I’m not sure that my prayers have ever been in line with this teaching. I don’t think I’ve ever said, “God, increase my faith so that I can learn to forgive as you do. Increase my faith so that I might know, as you do, that my brother isn’t going to be a slave to this cycle of sin forever. Increase my faith so that I can understand how each small act of love chisels away a piece of the chain that’s keeping him, and me, from living in the fullness of your kingdom. Please, Lord, increase my faith.”

I have often prayed for a stronger faith to help me climb the mountains I have set my sights on. Perhaps a better place to start, if I’m really serious about growing in my faith, is here, at the place where Jesus has pointed me to. Maybe it’s best to start here, with the faith necessary to forgive; or maybe, as far as faith goes, forgiveness takes everything we have.


Living in the Light

Not content to let two months go by without making a little headway on my M.Div degree, I signed up for two courses this summer — the first course is really a practicum project related to my ministerial internship, while the other is a pretty intense introduction to urban and social ministry; in fact, that’s the name of the course: Introduction to Urban & Social Ministry.

Each week we spend several hours visiting a multitude of ministry sites and service agencies, listening to staff, asking questions and talking with the people they serve. Though each organization has a unique mission statement and a slightly different target group of clientele, I think it’s fair to say that all of them are focused on making the world, and specifically central North Carolina, a little better representation of the Kingdom of God.

Several of our visits have been incredible, eye-opening experiences, but this week was particularly meaningful for me. We didn’t have a regular class session this Monday because of the holiday, but we were still assigned independent visits for the week. So Saturday night I found myself sitting in the back row of my first Narcotics Anonymous meeting. I needed to attend the meeting for class, but apart from school, this was an important moment for me as someone I am close to was celebrating a new Spiritual Birthday — the one-year anniversary of an addict’s last commitment to get clean and stop using. It was much more exciting, and more important, than celebrating a biological birthday.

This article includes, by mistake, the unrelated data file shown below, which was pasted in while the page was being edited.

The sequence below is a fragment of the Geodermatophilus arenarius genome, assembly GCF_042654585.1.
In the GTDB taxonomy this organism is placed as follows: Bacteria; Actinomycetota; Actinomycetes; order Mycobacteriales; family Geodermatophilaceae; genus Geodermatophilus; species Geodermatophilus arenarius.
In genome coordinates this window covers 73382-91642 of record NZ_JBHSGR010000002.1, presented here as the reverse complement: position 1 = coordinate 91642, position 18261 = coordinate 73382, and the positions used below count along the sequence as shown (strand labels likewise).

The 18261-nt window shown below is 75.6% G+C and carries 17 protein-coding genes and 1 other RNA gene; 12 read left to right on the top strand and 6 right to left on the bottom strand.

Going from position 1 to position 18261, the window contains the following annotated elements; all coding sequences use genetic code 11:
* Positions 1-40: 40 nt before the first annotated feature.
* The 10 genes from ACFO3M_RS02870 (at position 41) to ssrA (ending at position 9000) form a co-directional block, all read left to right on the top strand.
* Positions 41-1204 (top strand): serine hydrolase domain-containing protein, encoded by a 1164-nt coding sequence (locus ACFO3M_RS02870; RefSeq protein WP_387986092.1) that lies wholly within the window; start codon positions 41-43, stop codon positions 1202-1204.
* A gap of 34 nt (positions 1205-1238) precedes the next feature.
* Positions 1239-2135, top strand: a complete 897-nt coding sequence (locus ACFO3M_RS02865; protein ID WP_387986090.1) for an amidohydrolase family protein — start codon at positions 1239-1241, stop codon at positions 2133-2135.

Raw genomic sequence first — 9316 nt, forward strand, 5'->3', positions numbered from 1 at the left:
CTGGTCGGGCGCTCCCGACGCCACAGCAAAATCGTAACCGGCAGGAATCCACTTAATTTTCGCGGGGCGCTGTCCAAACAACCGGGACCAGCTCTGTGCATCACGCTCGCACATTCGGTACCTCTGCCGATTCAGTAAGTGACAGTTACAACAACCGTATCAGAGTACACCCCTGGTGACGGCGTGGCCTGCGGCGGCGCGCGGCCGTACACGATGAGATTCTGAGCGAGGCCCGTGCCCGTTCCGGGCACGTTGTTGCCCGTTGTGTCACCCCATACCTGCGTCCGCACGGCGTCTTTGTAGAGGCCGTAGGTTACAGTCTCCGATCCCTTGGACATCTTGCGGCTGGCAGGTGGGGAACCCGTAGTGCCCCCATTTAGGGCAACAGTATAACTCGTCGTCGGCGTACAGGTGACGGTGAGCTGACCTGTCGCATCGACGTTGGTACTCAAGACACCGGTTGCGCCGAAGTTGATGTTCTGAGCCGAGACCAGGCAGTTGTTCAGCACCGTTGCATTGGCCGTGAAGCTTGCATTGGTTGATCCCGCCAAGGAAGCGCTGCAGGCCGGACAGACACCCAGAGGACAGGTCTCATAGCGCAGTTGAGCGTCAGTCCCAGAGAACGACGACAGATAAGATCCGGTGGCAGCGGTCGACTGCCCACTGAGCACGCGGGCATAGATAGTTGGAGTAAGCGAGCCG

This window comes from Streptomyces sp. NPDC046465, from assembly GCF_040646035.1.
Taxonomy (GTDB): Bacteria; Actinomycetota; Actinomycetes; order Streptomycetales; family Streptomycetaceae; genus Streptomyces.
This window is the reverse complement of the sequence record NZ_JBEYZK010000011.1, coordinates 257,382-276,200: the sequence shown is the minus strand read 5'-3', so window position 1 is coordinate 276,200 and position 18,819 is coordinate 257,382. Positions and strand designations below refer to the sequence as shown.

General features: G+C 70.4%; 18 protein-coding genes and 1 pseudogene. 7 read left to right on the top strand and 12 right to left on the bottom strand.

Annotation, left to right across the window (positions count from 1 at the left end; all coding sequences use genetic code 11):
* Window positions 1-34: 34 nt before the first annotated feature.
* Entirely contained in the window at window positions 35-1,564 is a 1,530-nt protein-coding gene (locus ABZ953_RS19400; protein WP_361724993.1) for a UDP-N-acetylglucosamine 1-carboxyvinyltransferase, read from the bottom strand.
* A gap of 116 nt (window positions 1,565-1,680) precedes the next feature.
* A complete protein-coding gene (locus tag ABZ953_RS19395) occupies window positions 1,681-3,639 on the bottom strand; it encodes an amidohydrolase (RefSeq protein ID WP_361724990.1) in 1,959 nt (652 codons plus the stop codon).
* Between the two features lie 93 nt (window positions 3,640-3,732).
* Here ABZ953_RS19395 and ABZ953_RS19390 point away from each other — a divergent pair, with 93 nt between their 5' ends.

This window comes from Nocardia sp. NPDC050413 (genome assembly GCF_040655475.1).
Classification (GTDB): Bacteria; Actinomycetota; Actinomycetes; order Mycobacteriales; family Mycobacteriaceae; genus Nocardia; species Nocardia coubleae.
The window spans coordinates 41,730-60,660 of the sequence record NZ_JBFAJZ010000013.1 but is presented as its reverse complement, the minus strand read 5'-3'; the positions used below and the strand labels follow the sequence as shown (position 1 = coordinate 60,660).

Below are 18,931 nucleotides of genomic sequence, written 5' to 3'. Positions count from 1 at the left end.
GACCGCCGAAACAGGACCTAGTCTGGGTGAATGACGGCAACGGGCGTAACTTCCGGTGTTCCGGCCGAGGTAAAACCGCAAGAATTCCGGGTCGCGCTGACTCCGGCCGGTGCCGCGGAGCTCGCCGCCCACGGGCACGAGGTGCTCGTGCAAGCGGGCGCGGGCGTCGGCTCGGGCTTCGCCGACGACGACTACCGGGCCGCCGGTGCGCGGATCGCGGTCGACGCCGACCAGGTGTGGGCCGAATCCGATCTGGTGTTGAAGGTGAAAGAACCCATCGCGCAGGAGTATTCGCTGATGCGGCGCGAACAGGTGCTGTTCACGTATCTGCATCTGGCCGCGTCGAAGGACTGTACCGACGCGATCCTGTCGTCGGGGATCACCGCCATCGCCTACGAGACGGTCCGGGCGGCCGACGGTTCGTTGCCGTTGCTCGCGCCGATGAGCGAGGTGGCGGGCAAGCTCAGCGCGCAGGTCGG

“I am the light of the world. The one who follows me will never walk in darkness, but will have the light of life.”

—Jesus

As I sat through the meeting listening to speaker after speaker giving personal testimonies, reading passages from the NA book and encouraging one another through their struggles, I was struck by the simple honesty that pervaded the group. Every time someone stood to speak, whether it was to deliver a keynote speech or to ask a short question, the first words to come out were always “I’m David (or Charlie, or Bobbie or Rachel) and I’m an addict.” It didn’t matter if the speaker had gotten high that morning or if he had been clean for 30 years. There was not a stigma of shame or embarrassment associated with the label — something I’m sure takes many, many meetings like this to overcome — it was just the simple truth. “I’m a human, and I’m an addict.” These were authentic people.

I left the meeting that night wondering what the world would be like if everyone was as honest with themselves, and as authentic with others, as this group of humble addicts. I went home. I went to bed. Then I went to church.

Our Sunday school passage that day came from Paul’s letter to the Thessalonians: